The availability of a website is measured by the percentage of a year in which the website is publicly accessible and reachable via the Internet. This is different from measuring the uptime of a system. Uptime refers to the system itself being online. Uptime does not take into account being able to reach it as in the event of a network outage. A hosting provider's Service Level Agreement (SLA) may include a certain amount of scheduled downtime per year in order to perform maintenance on the systems. This scheduled downtime is often excluded from the SLA timeframe, and needs to be subtracted from the Total Time when availability is calculated. Depending on the wording of an SLA, if the availability of a system drops below that in the signed SLA, a hosting provider often will provide a partial refund for time lost. How downtime is determined changes from provider to provider, therefore reading the SLA is imperative. Not all providers release uptime statistics. Most hosting providers will guarantee at least 99.9% uptime which will allow for 43m of downtime per month, or 8h 45m of downtime per year.
Our mission is to provide you and your customers with an amazing online experience. We have a 99.9% uptime rate, which means reliability, efficiency, and security for you, your customers, and your business. At InMotion Hosting, we believe in offering you web hosting that not only has the most reliable network possible but also the fastest. This is why we have our exclusive Max Speed Zones, which include a choice of data centers for our business web hosting and VPS solutions.
Bluehost is the WP #1 recommendation mostly because of their ease of use as they provide 1-click WordPress Install for FREE that will help you get your website up and running in less than 5 minutes; If you want to know more about this feature, check out this page (on there, you’ll learn how to get Bluehost cheap hosting + WordPress CMS + Free Domain + Free SSL + No Ads for $2.95 instead of getting the same thing at wordpress.com for $25).
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Until 1991, the Internet was restricted to use only "...for research and education in the sciences and engineering..." and was used for email, telnet, FTP and USENET traffic—but only a tiny number of web pages. The World Wide Web protocols had only just been written and not until the end of 1993 would there be a graphical web browser for Mac or Windows computers. Even after there was some opening up of internet access, the situation was confused until 1995.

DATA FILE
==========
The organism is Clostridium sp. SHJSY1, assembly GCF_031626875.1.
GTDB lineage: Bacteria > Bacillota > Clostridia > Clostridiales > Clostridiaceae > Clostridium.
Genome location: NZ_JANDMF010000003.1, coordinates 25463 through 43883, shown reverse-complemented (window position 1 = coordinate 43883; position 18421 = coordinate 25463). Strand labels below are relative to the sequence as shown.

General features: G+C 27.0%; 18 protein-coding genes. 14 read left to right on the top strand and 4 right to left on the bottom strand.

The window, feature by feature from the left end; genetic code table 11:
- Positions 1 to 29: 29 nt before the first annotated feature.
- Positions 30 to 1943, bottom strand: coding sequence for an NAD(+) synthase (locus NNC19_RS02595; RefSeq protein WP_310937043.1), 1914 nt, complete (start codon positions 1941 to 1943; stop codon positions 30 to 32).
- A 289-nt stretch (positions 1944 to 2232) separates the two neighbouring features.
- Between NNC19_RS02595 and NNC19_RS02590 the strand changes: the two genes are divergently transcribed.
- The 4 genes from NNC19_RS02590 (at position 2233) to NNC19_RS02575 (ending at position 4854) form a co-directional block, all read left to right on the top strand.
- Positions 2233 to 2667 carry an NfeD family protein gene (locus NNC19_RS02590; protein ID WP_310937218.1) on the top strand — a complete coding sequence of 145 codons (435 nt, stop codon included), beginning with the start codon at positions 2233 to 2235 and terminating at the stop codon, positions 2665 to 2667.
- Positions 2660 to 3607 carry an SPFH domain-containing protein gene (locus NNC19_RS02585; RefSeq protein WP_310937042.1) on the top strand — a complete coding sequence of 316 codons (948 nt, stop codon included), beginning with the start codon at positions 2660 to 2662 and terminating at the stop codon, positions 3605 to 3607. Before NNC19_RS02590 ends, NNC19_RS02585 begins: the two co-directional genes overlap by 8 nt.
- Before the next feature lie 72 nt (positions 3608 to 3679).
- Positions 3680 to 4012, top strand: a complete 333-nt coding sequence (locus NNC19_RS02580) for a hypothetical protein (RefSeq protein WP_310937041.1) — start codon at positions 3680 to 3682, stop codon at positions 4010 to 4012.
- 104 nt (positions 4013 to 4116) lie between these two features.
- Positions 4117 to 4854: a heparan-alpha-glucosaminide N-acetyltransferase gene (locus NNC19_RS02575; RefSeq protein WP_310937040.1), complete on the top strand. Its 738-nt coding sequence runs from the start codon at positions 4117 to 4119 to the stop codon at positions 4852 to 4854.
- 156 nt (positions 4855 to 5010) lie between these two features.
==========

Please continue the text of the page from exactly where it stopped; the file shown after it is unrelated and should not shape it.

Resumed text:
Although I’m going to talk about the WordPress CMS every now and then, I want to emphasize that this is primarily a direct comparison between WordPress.com and Bluehost. WordPress.com is the branch of the company that handles web hosting while WordPress.org is in charge of the CMS. I think that’s an important distinction to make moving forward because we’re primarily interested in what WordPress.com has to offer.
Powerful IT resources and security measures come at a price and must always be state of the art to protect customers' technical infrastructure and data effectively. When it comes to 'free' web hosting plans, we recommend proceeding with caution. First, check if there are any hidden costs. Secondly, many providers tend to display advertising on their customer websites. Even if the free basic features attract you, necessary functions or additional system resources often need to be purchased later. This ultimately results in your 'free' option costing you money.
Bluehost, on the other hand, does give you access to the regular WordPress CMS and doesn’t impose any restrictions, so you can use it as you see fit. In addition, the company also offers integration with a different website builder known as Weebly. Weebly is a pretty decent builder but the problem is that you only get the basic version of it for free so you’ll need to fork out a few bucks if you want access to all its features. Personally, I would recommend just sticking with the WordPress CMS instead because it’s free and offers a much higher level of customization.